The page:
There's so much to hate about the proposed bailout of the Big 4 automakers (GM, Chrysler, Ford, and Tesla), that you can occasionally be forgiven for forgetting some of the problems with the idea. The Journal's Holman Jenkins points out the most basic flaw: it can't work.
Leave it to Bob Lutz, GM's voluble vice chairman, to puncture the unreality of the auto bailout he himself has been championing. In an email to Ward's Auto World, he notes an obvious flaw in Congress's rescue plan now taking shape: The fuel-efficient "green" cars GM, Ford and Chrysler profess to be thrilled to be developing at Congress's behest will be unsellable unless gas prices are much higher than today's.
"Very few people will want to change what has been their 'nationality-given' right to drive big and bigger if the price of gas is $1.50 or $2.00 or even $2.50," Mr. Lutz explained. "Those prices will put the CAFE-mandated manufacturers at war with their customers -- and no one will win in that battle."
Translation: To become "viable," as Congress chooses crazily to understand the term, the Big Three are setting out to squander billions on products that will have to be dumped on consumers at a loss.
Read Jenkins' whole piece. It's superb.
Lutz is quite right. Congress and the Obama administration will force loan recipients to expand the sales of cars that lose money, while reducing the sale of vehicles on which they profit. In any rational marketplace, the companies would refuse to go along with a market strategy that leads inexorably toward bankruptcy. The difference here is that the car companies know that they'll collapse more quickly without taxpayer money, and that the Democrats in Washington are likely to prop up their money-losing businesses for years. Faced with a choice of going bankrupt, or taking a generous federal check to step aside and allow Barney Frank to run your company, the U.S. automakers will eagerly take the latter.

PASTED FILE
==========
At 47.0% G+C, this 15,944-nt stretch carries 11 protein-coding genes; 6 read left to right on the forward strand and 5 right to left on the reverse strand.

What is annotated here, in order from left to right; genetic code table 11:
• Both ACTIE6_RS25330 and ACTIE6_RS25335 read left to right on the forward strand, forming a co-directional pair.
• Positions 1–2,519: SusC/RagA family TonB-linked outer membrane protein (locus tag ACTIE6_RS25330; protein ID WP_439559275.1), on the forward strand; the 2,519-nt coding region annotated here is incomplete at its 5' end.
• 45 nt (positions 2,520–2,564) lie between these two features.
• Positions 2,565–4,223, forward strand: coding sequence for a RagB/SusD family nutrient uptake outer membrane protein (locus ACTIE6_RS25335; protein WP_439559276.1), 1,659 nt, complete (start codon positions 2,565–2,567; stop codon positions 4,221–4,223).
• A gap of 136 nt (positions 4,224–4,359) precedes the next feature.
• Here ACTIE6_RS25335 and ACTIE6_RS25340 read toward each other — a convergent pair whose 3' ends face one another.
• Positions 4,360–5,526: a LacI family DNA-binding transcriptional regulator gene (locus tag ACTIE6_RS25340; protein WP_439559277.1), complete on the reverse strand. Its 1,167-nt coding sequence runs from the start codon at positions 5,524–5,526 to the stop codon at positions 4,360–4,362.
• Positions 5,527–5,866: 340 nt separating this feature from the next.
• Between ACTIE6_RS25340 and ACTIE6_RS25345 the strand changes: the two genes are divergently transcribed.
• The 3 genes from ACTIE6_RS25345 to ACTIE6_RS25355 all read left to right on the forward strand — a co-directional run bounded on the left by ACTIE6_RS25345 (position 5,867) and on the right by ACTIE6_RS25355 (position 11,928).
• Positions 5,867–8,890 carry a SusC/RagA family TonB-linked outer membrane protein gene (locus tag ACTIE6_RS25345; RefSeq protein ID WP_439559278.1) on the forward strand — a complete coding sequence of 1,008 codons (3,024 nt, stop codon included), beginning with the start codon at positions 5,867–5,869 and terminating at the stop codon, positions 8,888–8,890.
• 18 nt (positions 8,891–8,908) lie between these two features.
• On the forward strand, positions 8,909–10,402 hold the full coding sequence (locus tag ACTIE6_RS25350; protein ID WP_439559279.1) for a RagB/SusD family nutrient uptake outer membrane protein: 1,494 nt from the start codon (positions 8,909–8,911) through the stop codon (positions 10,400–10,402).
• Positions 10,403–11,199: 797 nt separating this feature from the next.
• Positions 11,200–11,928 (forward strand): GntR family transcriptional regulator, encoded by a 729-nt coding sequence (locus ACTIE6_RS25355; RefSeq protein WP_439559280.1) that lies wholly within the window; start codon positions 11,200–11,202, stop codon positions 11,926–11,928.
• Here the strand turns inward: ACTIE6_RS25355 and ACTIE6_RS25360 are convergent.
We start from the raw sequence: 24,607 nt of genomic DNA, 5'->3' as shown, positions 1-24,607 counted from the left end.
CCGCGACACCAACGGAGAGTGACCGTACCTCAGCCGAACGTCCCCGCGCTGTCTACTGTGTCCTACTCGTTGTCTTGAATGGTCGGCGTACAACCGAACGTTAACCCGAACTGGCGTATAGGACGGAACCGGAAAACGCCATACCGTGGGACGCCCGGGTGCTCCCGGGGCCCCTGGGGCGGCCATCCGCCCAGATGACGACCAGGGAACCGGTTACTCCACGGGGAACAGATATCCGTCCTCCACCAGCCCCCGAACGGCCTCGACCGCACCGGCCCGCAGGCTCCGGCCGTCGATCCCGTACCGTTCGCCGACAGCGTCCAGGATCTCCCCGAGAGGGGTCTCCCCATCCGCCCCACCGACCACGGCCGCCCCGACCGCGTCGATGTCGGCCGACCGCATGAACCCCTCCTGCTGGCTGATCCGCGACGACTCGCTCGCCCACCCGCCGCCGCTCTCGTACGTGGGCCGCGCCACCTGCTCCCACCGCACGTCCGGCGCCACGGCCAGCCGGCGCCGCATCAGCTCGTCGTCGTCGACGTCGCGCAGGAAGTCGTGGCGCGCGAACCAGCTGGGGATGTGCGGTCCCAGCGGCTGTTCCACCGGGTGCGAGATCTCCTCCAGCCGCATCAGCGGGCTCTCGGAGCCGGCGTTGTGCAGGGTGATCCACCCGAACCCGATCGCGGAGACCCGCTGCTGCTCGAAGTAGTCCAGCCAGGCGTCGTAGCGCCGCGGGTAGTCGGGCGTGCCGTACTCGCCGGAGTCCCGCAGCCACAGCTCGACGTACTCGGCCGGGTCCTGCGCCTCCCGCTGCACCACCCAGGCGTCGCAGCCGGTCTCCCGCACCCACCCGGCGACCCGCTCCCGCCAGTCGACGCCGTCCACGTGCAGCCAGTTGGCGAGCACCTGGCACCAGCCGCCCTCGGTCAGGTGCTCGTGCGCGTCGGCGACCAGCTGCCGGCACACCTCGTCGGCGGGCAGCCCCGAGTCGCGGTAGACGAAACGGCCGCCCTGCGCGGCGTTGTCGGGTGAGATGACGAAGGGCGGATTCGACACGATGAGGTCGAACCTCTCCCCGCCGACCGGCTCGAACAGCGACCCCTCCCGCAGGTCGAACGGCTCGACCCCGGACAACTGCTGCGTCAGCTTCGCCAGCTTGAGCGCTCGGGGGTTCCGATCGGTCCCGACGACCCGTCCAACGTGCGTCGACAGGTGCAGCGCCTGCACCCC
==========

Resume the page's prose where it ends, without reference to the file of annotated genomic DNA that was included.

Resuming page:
Alternately, Jenkins implies that there is a way to allow the American automakers to sell their high-mileage cars at a profit: dramatically increase the price of gasoline, again. If gas rises above $4.00 or $5.00 per gallon, then the high-mileage cars Democrats like suddenly become a lot more attractive. There's no doubt that there are some Democrats in Washington who see dramatically more expensive gasoline as 'Step 2' of the plan. Now that energy prices have faded as an issue, look for those Democrats to quietly push for long-term policy changes that will increase gasoline prices down the road, and which are hard to reverse (such as a permanent moratorium on offshore drilling).